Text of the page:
On 8 October 2009, the National Human Rights Consultation Committee, which had been commissioned by the Rudd Government to consider human rights in Australia, handed down its report recommending the adoption of an Australian Human Rights Act. This was a landmark moment, representing Australia’s best chance to become the last western nation to adopt comprehensive human rights legislation.
At the time, the Government accepted the report but delayed its response, creating a vacuum which has been filled by a spirited debate. In the course of the debate, we believe that some of those opposed to a Human Rights Act for Australia have perpetuated myths about human rights legislation.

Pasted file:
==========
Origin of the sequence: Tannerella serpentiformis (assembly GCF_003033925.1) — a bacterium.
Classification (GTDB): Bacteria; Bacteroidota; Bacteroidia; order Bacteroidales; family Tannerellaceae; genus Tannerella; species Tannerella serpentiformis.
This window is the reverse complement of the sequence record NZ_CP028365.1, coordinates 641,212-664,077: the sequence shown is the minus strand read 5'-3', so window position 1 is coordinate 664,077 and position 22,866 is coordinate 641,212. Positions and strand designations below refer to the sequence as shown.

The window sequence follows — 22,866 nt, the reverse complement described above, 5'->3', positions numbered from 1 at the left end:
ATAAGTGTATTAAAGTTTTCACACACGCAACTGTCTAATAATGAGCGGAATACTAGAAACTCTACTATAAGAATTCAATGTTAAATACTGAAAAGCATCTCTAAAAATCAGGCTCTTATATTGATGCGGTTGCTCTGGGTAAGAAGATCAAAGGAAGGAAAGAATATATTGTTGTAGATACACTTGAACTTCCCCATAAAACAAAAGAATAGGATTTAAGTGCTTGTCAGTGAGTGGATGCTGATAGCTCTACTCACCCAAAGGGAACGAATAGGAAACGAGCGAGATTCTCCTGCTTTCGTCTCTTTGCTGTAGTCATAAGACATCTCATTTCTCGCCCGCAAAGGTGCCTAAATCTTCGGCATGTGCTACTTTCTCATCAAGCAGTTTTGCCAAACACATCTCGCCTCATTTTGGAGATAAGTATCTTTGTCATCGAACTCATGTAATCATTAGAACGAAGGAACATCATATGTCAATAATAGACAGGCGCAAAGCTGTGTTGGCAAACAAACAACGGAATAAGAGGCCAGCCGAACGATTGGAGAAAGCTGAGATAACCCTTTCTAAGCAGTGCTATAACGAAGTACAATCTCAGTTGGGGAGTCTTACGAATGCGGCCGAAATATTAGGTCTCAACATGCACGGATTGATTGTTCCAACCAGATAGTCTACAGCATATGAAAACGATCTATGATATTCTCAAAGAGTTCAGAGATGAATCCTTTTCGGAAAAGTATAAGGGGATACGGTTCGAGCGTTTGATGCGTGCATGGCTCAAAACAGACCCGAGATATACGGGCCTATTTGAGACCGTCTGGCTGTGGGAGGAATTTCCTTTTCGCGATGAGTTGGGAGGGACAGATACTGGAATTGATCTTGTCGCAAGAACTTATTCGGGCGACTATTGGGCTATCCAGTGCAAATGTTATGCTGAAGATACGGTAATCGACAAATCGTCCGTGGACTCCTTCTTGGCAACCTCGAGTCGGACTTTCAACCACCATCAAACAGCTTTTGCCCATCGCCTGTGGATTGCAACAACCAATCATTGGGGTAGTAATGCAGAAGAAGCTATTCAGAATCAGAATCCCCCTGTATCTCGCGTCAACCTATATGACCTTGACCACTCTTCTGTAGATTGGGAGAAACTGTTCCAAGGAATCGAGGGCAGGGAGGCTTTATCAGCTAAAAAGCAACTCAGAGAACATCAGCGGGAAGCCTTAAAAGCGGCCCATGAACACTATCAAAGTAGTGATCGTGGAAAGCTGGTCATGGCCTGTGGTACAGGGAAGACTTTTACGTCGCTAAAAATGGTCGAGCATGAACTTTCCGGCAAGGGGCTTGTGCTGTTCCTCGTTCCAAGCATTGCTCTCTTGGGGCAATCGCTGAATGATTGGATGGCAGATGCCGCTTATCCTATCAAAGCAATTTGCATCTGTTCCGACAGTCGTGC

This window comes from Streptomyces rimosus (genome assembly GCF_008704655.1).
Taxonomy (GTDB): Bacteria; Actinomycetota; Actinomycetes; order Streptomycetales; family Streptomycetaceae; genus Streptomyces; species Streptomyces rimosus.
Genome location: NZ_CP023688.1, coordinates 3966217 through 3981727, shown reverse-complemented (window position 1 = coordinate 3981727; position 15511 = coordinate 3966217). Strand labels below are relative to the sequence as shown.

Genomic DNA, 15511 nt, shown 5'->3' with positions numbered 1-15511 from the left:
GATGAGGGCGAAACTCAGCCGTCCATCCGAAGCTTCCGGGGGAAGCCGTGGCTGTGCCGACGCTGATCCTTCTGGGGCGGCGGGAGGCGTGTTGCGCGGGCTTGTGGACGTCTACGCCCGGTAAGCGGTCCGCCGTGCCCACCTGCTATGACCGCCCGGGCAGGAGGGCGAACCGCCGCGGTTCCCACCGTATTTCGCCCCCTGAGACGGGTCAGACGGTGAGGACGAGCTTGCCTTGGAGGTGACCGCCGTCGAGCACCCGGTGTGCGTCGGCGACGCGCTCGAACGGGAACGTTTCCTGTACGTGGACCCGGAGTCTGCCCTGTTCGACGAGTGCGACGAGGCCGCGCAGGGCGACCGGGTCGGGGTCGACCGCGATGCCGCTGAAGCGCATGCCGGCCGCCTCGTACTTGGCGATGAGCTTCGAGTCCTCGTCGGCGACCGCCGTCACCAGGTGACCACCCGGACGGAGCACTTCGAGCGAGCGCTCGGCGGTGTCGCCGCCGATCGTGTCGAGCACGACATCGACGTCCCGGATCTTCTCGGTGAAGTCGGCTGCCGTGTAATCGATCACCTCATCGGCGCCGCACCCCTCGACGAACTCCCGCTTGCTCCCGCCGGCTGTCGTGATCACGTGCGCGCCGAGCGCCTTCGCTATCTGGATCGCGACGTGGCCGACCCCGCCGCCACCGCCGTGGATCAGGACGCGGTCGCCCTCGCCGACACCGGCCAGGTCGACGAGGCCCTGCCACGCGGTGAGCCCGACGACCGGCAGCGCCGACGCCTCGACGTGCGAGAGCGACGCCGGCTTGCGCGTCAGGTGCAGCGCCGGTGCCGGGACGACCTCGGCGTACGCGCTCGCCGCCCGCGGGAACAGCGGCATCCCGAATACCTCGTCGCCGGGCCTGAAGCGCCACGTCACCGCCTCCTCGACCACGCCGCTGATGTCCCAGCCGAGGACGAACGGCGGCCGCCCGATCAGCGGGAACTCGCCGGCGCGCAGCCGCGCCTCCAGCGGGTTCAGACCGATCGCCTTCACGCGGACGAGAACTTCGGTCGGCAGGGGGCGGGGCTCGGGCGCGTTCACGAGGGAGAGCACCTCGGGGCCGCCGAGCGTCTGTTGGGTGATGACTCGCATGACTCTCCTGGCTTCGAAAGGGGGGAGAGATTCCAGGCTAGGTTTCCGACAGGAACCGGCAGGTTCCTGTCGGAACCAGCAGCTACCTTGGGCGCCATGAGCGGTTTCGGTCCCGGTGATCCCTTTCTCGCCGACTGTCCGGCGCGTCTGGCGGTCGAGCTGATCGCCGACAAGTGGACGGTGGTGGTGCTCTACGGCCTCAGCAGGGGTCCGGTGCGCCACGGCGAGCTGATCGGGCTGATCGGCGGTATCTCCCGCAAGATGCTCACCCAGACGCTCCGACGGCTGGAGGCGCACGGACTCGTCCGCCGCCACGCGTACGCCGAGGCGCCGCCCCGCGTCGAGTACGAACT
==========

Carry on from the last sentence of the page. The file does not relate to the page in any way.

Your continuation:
Since then, one state and one territory have adopted their own Human Rights Acts. Victoria adopted its Charter of Human Rights and Responsibilities in 2006 and the Australian Capital Territory adopted the Human Rights Act in 2004. The absence of a Human Rights Act is still felt in the rest of Australia. However, in December 2015 the Queensland government announced an inquiry into the potential adoption of a Human Rights Act. While this is a preliminary step, it is a step in the right direction.In response to the myths and misconceptions that surround the idea of a Human Rights Act, the Castan Centre has prepared a number of “myth-busters”.